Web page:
At this point we were continuing to invite West Ham onto us, giving them 60% of the ball, several corners and a few half chances that fortunately didn’t find the net, with a Coufal header hit straight at Dubravka to keep it at 2-0.
We looked edgy and had gone into our shells. Our major weapon on the counter was off in Saint-Maximin and we were struggling to keep the ball. 20 minutes remaining, 2-0 up and against 10 men, yet it did feel like we were asking for trouble.
A few minutes later and we got what we were asking for. Bowen floated a ball into the box and Diop beat the offside trap to head home past Dubravka. 2-1 and a really poor goal to give away, leaving us with a needlessly nervy final 15.
Danger then turned into disaster as a careless Clark handball was checked by VAR. It looked dodgy and Kevin Friend pointed to the spot after checking the monitor. Lingard stepped up and smashed the ball in off the post. 2-2 and a complete and utter collapse from Newcastle, yet one we were asking for following such a negative and passive approach to the second half.
As if by magic, we suddenly responded like a side playing against 10 men and started to attack again, with Willock replacing Sean Longstaff.
First we had Murphy denied by an incredible goal-line clearance after Joelinton, Wilson and Almiron combined on the counter. An unbearable close shave, but we went one better just seconds later.
Ritchie swung in and inviting cross from the left and Willock arrived in the box as he so often does. He climbed highest, and powered his header in off the crossbar to make it 3-2! It shouldn’t have come to this, but it was a brilliant response and yet another decisive late goal from the Arsenal loanee.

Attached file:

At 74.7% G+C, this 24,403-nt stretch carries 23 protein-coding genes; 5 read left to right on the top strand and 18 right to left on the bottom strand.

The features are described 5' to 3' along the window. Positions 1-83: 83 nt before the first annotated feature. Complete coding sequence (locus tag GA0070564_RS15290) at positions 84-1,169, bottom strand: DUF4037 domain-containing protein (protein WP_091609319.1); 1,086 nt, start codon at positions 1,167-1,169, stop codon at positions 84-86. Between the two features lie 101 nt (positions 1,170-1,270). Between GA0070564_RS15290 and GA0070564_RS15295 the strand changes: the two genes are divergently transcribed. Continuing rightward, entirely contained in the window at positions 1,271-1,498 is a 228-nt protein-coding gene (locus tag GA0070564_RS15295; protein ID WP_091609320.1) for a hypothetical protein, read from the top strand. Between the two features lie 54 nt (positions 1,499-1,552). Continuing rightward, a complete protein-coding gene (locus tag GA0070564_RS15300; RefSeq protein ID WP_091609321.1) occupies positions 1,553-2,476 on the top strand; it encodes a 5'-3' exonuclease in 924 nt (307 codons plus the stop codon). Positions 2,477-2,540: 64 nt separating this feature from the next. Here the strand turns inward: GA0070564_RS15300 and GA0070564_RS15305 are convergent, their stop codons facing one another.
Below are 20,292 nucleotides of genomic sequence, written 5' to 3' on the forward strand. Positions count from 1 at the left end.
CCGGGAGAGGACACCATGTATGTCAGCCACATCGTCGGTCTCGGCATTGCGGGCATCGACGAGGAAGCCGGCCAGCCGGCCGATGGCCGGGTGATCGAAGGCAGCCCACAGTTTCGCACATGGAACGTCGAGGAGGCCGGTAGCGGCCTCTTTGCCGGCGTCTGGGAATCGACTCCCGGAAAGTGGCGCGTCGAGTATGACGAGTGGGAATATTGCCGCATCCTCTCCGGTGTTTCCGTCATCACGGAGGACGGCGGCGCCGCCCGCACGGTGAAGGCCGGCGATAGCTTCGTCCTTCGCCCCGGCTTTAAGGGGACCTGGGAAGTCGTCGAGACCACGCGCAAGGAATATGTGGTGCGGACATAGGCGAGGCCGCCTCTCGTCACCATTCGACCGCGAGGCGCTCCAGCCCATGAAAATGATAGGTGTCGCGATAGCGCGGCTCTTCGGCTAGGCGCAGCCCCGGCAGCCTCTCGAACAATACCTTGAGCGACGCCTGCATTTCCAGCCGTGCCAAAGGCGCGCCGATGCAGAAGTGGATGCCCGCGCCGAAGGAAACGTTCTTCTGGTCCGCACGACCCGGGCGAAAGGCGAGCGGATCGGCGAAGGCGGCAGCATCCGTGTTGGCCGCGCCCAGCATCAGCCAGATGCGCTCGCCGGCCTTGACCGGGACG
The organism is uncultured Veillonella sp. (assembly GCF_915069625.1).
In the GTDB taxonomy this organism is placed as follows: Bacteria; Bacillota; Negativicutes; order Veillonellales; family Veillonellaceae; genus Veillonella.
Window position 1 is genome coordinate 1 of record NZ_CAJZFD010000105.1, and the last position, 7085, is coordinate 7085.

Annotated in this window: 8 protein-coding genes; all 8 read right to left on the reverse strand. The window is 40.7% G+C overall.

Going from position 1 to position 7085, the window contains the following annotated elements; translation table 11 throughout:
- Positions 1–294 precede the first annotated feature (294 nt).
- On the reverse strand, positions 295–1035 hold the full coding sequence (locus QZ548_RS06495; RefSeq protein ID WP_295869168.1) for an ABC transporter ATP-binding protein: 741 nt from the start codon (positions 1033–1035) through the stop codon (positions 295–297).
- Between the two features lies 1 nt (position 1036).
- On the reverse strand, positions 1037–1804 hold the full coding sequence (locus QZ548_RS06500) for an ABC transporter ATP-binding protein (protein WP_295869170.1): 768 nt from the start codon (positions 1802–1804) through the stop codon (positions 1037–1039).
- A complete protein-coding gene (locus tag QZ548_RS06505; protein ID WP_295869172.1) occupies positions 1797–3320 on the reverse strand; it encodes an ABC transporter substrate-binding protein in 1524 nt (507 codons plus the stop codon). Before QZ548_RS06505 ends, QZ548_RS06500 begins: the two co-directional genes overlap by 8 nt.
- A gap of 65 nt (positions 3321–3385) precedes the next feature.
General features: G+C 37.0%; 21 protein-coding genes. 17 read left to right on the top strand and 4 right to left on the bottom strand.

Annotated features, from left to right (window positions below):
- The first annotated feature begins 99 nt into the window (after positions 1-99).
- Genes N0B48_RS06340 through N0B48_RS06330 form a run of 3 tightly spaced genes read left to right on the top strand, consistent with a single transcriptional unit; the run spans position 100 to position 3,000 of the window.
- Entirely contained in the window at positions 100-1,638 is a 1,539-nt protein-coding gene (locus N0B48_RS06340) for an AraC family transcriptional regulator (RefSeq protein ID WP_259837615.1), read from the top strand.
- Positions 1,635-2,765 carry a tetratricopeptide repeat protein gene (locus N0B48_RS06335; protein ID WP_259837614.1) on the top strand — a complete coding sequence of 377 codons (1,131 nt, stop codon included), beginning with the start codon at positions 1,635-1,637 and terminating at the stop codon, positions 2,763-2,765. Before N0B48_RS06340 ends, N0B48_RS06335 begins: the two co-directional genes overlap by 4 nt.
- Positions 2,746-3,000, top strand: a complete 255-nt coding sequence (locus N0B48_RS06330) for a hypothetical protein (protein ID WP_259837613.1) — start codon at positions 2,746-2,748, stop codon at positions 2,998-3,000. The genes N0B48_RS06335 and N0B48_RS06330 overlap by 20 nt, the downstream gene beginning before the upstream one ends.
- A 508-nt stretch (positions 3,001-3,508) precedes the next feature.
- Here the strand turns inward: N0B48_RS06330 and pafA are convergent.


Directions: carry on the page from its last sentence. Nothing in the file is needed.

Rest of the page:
Moments later, West Ham’s man of the moment Jesse Lingard looked in some pain and was holding his hamstring, forcing the Hammers to bring on Lanzini in his place.
To Bruce’s bemusement, the fourth official then signalled there’d be EIGHT minutes of added on time, giving West Ham time to find yet another equaliser in this frankly ridiculous game of football.
We ran down the clock expertly for the first half of stoppage time but conceded a corner that thankfully came to nothing. Two minutes remaining and you got the feeling we were 120 seconds from safety.
Andy Carroll then came on for a late cameo against his former club and we saw the game out, confirming back to back wins and a surprise double of Champions League chasing West Ham!
A crazy 98 minutes of football that involved just about every emotion, but ultimately a monumental win that moves us within touching distance of Premier League survival.
Next up, a tough-looking trip to face Liverpool at Anfield next Saturday lunchtime.